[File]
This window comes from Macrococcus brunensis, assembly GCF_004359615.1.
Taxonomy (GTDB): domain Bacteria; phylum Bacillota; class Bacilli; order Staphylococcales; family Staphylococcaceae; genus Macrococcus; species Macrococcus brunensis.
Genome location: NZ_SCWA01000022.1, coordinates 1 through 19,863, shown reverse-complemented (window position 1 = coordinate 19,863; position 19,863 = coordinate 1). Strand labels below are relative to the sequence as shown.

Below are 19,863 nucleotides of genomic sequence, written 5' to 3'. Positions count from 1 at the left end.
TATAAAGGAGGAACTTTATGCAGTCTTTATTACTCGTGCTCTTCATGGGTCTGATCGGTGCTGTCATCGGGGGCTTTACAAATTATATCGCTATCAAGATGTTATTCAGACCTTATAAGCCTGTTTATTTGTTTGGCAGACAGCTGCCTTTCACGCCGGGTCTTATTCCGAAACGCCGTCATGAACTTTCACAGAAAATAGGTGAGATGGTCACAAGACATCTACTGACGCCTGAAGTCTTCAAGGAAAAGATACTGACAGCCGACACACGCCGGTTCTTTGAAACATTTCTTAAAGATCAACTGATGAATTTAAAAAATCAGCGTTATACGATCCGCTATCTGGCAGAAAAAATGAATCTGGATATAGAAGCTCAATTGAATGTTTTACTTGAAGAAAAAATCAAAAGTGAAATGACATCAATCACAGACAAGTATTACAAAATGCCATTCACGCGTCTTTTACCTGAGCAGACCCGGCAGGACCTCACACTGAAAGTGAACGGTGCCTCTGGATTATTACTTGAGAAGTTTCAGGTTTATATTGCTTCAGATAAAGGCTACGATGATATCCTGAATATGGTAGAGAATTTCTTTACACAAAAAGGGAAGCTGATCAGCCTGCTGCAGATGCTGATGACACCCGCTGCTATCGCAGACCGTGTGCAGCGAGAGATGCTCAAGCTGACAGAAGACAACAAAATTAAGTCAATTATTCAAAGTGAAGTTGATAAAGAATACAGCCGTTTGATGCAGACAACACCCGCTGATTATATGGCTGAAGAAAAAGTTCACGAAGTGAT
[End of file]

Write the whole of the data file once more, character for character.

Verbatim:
This window comes from Macrococcus brunensis, assembly GCF_004359615.1.
Taxonomy (GTDB): domain Bacteria; phylum Bacillota; class Bacilli; order Staphylococcales; family Staphylococcaceae; genus Macrococcus; species Macrococcus brunensis.
Genome location: NZ_SCWA01000022.1, coordinates 1 through 19,863, shown reverse-complemented (window position 1 = coordinate 19,863; position 19,863 = coordinate 1). Strand labels below are relative to the sequence as shown.

Below are 19,863 nucleotides of genomic sequence, written 5' to 3'. Positions count from 1 at the left end.
TATAAAGGAGGAACTTTATGCAGTCTTTATTACTCGTGCTCTTCATGGGTCTGATCGGTGCTGTCATCGGGGGCTTTACAAATTATATCGCTATCAAGATGTTATTCAGACCTTATAAGCCTGTTTATTTGTTTGGCAGACAGCTGCCTTTCACGCCGGGTCTTATTCCGAAACGCCGTCATGAACTTTCACAGAAAATAGGTGAGATGGTCACAAGACATCTACTGACGCCTGAAGTCTTCAAGGAAAAGATACTGACAGCCGACACACGCCGGTTCTTTGAAACATTTCTTAAAGATCAACTGATGAATTTAAAAAATCAGCGTTATACGATCCGCTATCTGGCAGAAAAAATGAATCTGGATATAGAAGCTCAATTGAATGTTTTACTTGAAGAAAAAATCAAAAGTGAAATGACATCAATCACAGACAAGTATTACAAAATGCCATTCACGCGTCTTTTACCTGAGCAGACCCGGCAGGACCTCACACTGAAAGTGAACGGTGCCTCTGGATTATTACTTGAGAAGTTTCAGGTTTATATTGCTTCAGATAAAGGCTACGATGATATCCTGAATATGGTAGAGAATTTCTTTACACAAAAAGGGAAGCTGATCAGCCTGCTGCAGATGCTGATGACACCCGCTGCTATCGCAGACCGTGTGCAGCGAGAGATGCTCAAGCTGACAGAAGACAACAAAATTAAGTCAATTATTCAAAGTGAAGTTGATAAAGAATACAGCCGTTTGATGCAGACAACACCCGCTGATTATATGGCTGAAGAAAAAGTTCACGAAGTGAT